The most fundamental achievement was the construction of a high-speed national network service, and successfully evolving that service from T1 to T3 speeds. According to Mark Knopper, the NSFNET team’s overall achievement helped to “scale networking to a huge system that covers the world. Having a single backbone in place, with a centralized administration and technical group, allowed us to do that.” The NSFNET was the first large-scale, packet-switched backbone network infrastructure in the United States, and it encouraged similar developments all over the world. Jessica Yu points out:
“The NSFNET backbone glued together the international networks– almost all traffic from abroad would transit the NSFNET. With that kind of connectivity available, other countries were prompted to build their own networks so they could get connected too. Many of them used NSFNET’s three-tiered structure–backbone, regionals, campus networks–when they started to build their own networks.”
The NSFNET team played a leading role in advancing high-speed switching and routing technology. “We developed and migrated across four or five generations of routing technology through a seven-and- one-half-year period of extraordinary growth,” says Paul Bosco. “The project demanded end-to-end systems engineering with prototype deployment, but resulted in real operational experience.” Both the T1 and T3 nodes featured distributed embedded control architectures, while the T3 nodes contained powerful adapter cards that switched packets without any main system intervention, greatly increasing packet switching efficiency and making very high data throughput possible.
Many important improvements to the NSFNET backbone service went unnoticed by users. “There were many transitions,” says Hans-Werner Braun, “many times when we installed faster serial cards or upgraded other hardware and software to enrich the backbone topology. All this was invisible to users–what they saw was a network that was able to keep up with growing demands for bandwidth.”
NSFNET project partners also contributed to the development of improved Internet routing architecture and protocols. “The NSFNET backbone from day one defined a routing architecture which provided a clear demarcation between interior routing on the backbone, and exterior routing between the backbone and the attached regional and midlevel networks,” explains Yu. This separation allowed for efficient troubleshooting of network routing problems and preserved backbone routing integrity.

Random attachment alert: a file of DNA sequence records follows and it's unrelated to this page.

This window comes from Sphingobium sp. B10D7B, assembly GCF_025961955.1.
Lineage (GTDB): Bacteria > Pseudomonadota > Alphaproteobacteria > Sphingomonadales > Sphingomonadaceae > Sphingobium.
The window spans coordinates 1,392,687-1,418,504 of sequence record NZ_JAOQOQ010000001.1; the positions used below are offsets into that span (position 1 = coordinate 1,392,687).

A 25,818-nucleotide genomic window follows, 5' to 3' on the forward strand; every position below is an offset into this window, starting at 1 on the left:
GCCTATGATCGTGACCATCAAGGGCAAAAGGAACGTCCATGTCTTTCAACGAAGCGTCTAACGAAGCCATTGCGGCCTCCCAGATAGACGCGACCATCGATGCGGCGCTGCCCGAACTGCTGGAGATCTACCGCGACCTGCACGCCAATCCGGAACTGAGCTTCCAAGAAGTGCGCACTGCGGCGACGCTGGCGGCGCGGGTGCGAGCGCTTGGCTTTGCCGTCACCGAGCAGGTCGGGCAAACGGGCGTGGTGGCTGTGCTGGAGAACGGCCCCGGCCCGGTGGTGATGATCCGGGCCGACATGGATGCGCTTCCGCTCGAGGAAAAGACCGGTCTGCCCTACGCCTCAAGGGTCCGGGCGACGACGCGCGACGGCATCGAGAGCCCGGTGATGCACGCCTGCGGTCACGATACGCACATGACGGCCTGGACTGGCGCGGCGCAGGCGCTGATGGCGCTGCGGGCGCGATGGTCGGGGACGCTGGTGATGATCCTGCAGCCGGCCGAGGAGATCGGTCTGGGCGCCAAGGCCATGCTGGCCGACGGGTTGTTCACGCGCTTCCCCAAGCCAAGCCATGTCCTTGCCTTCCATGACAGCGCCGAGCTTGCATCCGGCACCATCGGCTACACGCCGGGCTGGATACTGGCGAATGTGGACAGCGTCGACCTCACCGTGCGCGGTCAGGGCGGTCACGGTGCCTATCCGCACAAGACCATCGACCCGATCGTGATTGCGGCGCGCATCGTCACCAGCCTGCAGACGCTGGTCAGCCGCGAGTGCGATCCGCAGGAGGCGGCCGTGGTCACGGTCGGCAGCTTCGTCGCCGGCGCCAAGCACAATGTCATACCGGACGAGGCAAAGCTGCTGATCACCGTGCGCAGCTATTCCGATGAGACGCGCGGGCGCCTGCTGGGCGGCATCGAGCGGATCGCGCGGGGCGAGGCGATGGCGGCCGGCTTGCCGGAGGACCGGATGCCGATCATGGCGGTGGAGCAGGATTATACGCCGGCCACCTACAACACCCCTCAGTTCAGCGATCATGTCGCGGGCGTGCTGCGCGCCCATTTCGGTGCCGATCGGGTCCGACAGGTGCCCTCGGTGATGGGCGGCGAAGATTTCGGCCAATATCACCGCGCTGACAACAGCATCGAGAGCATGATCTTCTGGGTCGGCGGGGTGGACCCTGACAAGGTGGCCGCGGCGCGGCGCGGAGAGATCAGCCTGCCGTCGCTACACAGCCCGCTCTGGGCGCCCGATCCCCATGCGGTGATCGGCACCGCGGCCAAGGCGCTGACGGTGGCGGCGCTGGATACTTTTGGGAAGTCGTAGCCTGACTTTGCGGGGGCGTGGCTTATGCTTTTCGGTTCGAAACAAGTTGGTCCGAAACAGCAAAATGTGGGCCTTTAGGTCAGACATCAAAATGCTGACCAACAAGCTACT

IBM and Merit together with Cisco Systems also undertook initial development of the Border Gateway Protocol (BGP), now used extensively on the Internet. BGP was created in true Internet style, according to Elise Gerich, “through Kirk Lougheed of Cisco and Yakov Rekhter of IBM sitting down outside an IETF meeting, working to come up with the concept for BGP and writing the specs on a napkin. It was an enormous step forward in the routing development area.”
After extensive testing, Yu and other Merit staff deployed BGP on the T1 NSFNET backbone and worked with regional engineers to update their software, so they could use BGP instead of EGP to exchange reachability information with the NSFNET. The NSFNET backbone service was thus the first network to deploy BGP in an operational environment.
Experience gained in operating the NSFNET backbone played a major role in the development of another important routing strategy, Classless Inter-Domain Routing, or CIDR. Yu was one of the architects of CIDR, in conjunction with other members of the Internet Engineering Task Force. “Our data showed that the size of the NSFNET routing tables was doubling every ten months, and would soon become unmanageable.” she says. Yu, Elise Gerich, and Sue Hares of Merit helped convince the IETF community that a broad-based solution was needed–one that not only tackled the problem of the swiftly dwindling IP address space, but also tamed the growth of the Internet routing tables. CIDR “removes the notion of IP address classes, which reduces the size of the routing tables and enables more efficient use of IP address space,” says Yu. Technical staff from the partnership deployed CIDR on the NSFNET backbone service in 1994; CIDR is now widely used in the Internet.
In these and many other ways, the technical teams from Merit, IBM, MCI, and ANS working on the NSFNET backbone project demonstrated the effectiveness of their partnership. Their collaborative efforts to create, implement and constantly improve high-performance networking technology in the context of a rapidly changing technological environment constitute a historic chapter in the development of the worldwide Internet.